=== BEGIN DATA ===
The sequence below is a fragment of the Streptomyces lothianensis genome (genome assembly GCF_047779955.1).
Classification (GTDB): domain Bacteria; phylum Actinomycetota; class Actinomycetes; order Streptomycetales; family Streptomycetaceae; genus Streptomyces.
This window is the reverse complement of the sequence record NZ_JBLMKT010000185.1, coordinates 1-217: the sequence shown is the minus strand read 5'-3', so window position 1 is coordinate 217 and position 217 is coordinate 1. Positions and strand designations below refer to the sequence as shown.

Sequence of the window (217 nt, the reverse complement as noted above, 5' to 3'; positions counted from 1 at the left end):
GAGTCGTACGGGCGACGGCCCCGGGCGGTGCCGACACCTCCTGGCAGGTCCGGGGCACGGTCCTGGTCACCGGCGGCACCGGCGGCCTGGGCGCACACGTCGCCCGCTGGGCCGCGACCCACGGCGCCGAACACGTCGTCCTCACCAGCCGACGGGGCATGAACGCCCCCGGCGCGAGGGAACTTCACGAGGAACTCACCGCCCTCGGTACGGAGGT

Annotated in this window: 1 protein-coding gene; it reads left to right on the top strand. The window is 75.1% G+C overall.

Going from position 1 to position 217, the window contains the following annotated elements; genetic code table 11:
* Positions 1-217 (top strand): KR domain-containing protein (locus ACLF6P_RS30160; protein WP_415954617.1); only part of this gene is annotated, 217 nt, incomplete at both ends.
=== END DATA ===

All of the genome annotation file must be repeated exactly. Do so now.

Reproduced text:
The sequence below is a fragment of the Streptomyces lothianensis genome (genome assembly GCF_047779955.1).
Classification (GTDB): domain Bacteria; phylum Actinomycetota; class Actinomycetes; order Streptomycetales; family Streptomycetaceae; genus Streptomyces.
This window is the reverse complement of the sequence record NZ_JBLMKT010000185.1, coordinates 1-217: the sequence shown is the minus strand read 5'-3', so window position 1 is coordinate 217 and position 217 is coordinate 1. Positions and strand designations below refer to the sequence as shown.

Sequence of the window (217 nt, the reverse complement as noted above, 5' to 3'; positions counted from 1 at the left end):
GAGTCGTACGGGCGACGGCCCCGGGCGGTGCCGACACCTCCTGGCAGGTCCGGGGCACGGTCCTGGTCACCGGCGGCACCGGCGGCCTGGGCGCACACGTCGCCCGCTGGGCCGCGACCCACGGCGCCGAACACGTCGTCCTCACCAGCCGACGGGGCATGAACGCCCCCGGCGCGAGGGAACTTCACGAGGAACTCACCGCCCTCGGTACGGAGGT

Annotated in this window: 1 protein-coding gene; it reads left to right on the top strand. The window is 75.1% G+C overall.

Going from position 1 to position 217, the window contains the following annotated elements; genetic code table 11:
* Positions 1-217 (top strand): KR domain-containing protein (locus ACLF6P_RS30160; protein WP_415954617.1); only part of this gene is annotated, 217 nt, incomplete at both ends.